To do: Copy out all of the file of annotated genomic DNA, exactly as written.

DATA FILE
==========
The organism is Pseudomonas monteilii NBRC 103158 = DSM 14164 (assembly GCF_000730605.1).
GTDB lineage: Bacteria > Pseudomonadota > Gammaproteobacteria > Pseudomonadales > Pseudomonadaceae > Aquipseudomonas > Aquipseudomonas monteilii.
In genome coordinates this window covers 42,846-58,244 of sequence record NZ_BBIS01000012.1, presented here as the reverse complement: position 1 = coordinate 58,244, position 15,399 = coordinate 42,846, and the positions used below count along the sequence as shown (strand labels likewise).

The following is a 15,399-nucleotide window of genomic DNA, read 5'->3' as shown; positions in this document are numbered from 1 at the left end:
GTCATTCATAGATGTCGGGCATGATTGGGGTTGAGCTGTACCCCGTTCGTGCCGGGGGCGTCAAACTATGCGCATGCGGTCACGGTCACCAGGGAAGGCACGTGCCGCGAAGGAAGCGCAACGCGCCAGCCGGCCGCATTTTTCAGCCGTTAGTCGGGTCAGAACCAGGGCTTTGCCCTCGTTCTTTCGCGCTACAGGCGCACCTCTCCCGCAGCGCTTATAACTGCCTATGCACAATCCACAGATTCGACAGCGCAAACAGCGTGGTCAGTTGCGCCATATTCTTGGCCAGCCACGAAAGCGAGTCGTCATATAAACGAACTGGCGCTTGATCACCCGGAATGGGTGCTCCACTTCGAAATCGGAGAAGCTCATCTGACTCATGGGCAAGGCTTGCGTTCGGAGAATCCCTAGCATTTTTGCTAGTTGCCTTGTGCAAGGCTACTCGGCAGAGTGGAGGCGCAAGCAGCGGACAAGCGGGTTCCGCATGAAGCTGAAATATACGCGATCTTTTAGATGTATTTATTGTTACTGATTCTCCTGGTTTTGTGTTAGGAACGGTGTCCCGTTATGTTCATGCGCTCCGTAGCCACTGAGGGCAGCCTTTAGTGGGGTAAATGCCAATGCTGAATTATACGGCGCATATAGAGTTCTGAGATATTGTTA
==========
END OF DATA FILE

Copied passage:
The organism is Pseudomonas monteilii NBRC 103158 = DSM 14164 (assembly GCF_000730605.1).
GTDB lineage: Bacteria > Pseudomonadota > Gammaproteobacteria > Pseudomonadales > Pseudomonadaceae > Aquipseudomonas > Aquipseudomonas monteilii.
In genome coordinates this window covers 42,846-58,244 of sequence record NZ_BBIS01000012.1, presented here as the reverse complement: position 1 = coordinate 58,244, position 15,399 = coordinate 42,846, and the positions used below count along the sequence as shown (strand labels likewise).

The following is a 15,399-nucleotide window of genomic DNA, read 5'->3' as shown; positions in this document are numbered from 1 at the left end:
GTCATTCATAGATGTCGGGCATGATTGGGGTTGAGCTGTACCCCGTTCGTGCCGGGGGCGTCAAACTATGCGCATGCGGTCACGGTCACCAGGGAAGGCACGTGCCGCGAAGGAAGCGCAACGCGCCAGCCGGCCGCATTTTTCAGCCGTTAGTCGGGTCAGAACCAGGGCTTTGCCCTCGTTCTTTCGCGCTACAGGCGCACCTCTCCCGCAGCGCTTATAACTGCCTATGCACAATCCACAGATTCGACAGCGCAAACAGCGTGGTCAGTTGCGCCATATTCTTGGCCAGCCACGAAAGCGAGTCGTCATATAAACGAACTGGCGCTTGATCACCCGGAATGGGTGCTCCACTTCGAAATCGGAGAAGCTCATCTGACTCATGGGCAAGGCTTGCGTTCGGAGAATCCCTAGCATTTTTGCTAGTTGCCTTGTGCAAGGCTACTCGGCAGAGTGGAGGCGCAAGCAGCGGACAAGCGGGTTCCGCATGAAGCTGAAATATACGCGATCTTTTAGATGTATTTATTGTTACTGATTCTCCTGGTTTTGTGTTAGGAACGGTGTCCCGTTATGTTCATGCGCTCCGTAGCCACTGAGGGCAGCCTTTAGTGGGGTAAATGCCAATGCTGAATTATACGGCGCATATAGAGTTCTGAGATATTGTTA